COVID-19 is a serious global challenge, but it is also a wake-up call for the revitalization of universal human rights principles. Governments should ensure that response measures to this novel virus do not target or discriminate against any groups, and that responses are inclusive of and respect the rights of marginalized groups, including people with disabilities and the elderly. Also, governments should guarantee equal access to emergency services for these groups, while working on combating stigma and discrimination by using mass media and school networks to expand public awareness of human rights, recognizing that the virus knows no boundaries and recognizes no distinction.
Continue reading “Right to Treatment During the COVID-19 Pandemic”
by Remy Servis, WFU JD/MA in Bioethics Candidate ’22
Amidst the 2020 COVID-19 pandemic in the United States, incarcerated people have been one of the most at-risk subgroups, contracting the virus at a rate five times higher than the national average. Due to overcrowded conditions in prisons and jails, this population has limited opportunity to effectively socially distance, and infection rates are exacerbated by squalid conditions, limited testing, and violence within correctional facilities. Incarcerated persons represent a more vulnerable sector of the population, reflecting the disparities in social determinants of health that affect groups more likely to be incarcerated: racial minorities, those with unstable housing, and those with mental illness. In particular, prisoners over the age of fifty-five experience a uniquely threatening sum of risk due to the uncontroverted finding that COVID-19 has been particularly deadly to older adults, with 80% of deaths in US occurring in patients aged sixty-five and older.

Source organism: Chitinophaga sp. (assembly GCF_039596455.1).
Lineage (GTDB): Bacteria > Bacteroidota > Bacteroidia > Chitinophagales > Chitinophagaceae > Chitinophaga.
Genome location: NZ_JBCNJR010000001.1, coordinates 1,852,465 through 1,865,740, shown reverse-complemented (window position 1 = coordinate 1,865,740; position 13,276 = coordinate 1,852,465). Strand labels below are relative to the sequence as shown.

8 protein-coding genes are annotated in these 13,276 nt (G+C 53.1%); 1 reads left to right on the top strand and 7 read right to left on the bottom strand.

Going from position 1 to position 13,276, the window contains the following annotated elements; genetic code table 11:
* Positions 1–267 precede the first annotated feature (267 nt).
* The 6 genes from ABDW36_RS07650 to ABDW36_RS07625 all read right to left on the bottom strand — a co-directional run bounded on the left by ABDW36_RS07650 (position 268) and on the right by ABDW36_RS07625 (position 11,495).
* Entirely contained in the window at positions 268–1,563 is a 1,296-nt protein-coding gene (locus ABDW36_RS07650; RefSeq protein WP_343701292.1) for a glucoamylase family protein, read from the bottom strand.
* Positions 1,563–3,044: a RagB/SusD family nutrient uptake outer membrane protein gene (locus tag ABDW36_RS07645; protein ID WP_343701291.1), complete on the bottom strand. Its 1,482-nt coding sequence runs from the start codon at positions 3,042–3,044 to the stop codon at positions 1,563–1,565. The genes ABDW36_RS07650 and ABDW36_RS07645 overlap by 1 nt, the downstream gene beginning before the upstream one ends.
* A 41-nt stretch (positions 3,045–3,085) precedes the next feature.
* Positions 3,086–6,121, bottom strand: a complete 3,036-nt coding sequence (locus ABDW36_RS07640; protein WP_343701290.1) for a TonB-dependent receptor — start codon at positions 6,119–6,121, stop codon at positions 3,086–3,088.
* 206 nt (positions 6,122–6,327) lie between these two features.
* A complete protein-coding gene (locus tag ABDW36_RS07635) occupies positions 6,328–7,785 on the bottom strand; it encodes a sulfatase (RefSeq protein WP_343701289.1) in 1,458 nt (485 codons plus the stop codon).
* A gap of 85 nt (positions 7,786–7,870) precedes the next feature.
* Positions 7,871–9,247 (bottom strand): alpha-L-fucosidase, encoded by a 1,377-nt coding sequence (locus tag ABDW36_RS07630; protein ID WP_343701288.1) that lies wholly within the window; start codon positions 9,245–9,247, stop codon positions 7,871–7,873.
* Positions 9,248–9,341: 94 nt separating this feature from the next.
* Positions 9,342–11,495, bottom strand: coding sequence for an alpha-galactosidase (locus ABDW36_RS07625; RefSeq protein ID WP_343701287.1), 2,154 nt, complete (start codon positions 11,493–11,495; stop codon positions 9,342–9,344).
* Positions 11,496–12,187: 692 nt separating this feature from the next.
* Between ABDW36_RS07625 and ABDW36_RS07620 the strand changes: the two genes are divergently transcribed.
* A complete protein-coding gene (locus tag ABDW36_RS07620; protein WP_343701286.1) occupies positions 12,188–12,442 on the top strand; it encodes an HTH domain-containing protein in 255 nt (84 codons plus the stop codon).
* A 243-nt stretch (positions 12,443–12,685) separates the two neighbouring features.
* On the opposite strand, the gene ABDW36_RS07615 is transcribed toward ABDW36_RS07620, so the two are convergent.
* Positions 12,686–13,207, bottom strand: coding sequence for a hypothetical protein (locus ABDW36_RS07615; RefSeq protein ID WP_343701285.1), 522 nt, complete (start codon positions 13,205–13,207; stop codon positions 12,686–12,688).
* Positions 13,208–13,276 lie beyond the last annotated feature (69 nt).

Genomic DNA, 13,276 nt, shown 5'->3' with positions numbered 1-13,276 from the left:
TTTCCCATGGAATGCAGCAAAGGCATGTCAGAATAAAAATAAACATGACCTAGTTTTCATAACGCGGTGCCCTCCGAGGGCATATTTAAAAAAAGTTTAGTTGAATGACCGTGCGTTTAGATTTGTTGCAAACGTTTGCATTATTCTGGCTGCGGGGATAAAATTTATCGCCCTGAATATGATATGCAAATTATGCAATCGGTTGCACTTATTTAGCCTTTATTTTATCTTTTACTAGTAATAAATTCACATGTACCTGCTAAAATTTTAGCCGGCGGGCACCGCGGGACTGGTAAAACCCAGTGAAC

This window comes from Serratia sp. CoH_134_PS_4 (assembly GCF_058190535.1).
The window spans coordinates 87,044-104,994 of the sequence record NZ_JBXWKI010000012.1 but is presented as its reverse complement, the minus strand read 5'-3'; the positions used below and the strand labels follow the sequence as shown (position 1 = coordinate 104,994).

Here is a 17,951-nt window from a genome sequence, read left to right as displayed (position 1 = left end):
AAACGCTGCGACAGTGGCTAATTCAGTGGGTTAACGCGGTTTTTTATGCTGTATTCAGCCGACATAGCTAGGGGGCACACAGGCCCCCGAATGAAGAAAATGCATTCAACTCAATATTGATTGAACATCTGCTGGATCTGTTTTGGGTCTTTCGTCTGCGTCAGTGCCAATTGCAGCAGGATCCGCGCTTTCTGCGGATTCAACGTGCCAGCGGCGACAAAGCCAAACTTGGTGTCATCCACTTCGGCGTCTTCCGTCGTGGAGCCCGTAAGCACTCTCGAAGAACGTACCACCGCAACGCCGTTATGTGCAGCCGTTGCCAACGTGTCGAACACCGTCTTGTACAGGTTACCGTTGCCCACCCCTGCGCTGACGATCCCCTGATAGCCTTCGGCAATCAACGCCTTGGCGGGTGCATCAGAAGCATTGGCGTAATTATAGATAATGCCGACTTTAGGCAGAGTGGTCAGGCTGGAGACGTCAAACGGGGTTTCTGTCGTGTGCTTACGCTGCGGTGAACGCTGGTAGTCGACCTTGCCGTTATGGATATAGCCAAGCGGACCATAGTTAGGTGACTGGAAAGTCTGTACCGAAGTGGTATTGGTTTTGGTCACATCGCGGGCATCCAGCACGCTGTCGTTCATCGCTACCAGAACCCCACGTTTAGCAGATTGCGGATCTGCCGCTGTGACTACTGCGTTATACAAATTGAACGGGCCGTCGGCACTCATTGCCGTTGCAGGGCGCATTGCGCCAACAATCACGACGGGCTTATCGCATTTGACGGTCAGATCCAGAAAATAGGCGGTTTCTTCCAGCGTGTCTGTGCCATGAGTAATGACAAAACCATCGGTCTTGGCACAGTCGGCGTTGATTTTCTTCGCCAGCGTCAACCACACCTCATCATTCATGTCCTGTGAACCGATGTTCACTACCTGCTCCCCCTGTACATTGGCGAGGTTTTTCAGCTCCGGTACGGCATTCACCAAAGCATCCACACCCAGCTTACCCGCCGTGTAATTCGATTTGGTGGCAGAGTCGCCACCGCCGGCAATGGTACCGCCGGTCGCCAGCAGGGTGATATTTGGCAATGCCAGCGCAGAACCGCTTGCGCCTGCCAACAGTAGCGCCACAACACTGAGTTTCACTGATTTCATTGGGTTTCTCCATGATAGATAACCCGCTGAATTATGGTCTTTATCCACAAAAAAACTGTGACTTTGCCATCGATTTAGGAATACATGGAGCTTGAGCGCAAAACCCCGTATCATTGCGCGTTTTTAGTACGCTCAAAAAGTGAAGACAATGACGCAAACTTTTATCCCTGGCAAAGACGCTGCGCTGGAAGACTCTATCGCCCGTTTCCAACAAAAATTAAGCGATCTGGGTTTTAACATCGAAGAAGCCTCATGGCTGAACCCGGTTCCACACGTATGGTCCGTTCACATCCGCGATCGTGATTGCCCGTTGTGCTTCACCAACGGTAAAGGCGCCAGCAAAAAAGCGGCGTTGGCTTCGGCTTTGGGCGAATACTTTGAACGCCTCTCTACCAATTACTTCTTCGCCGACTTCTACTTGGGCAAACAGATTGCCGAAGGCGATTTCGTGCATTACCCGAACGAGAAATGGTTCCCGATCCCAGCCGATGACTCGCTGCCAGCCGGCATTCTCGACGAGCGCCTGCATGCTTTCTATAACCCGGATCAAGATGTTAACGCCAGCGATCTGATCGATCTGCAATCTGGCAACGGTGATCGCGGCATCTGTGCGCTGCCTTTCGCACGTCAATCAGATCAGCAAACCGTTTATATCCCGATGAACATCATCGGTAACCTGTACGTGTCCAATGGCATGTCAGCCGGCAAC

Early in the pandemic, advocates across the country began to call for the early release of incarcerated people who pose a low risk to society, including the elderly and nonviolent. Scholars highlighted how this type of release would assist with “flattening the curve” by removing volume from correctional institutions which are “notorious incubators and amplifiers of infectious diseases.” Regarding the provision of early release, North Carolina has two laws on the books: “Medical Release of Inmates”, passed in 2008 and codified at N.C. Gen. Stat. § 15A-1369, and N.C. Gen. Stat. § 148-4, which provides for state discretion in granting “Extended Limits of Confinement” (ELC). Both of these statutory options have their strengths and weaknesses, but the state has chosen to utilize its more amorphous powers under ELC to mitigate the release of select inmates. However, due to disappointingly narrow release criteria, only about 300 inmates (out of 34,000 total in state facilities) have been granted this ELC privilege. Meanwhile, 3,000 inmates, or close to 10% of the prison population, have tested positive. The ELC law, as it is currently formulated, is a lackluster response from the state of North Carolina to the threat of coronavirus in the state prison population. These ELC policies and eligibility criteria should be appropriately modified given the deadly context of this pandemic and any future virulent public health emergencies.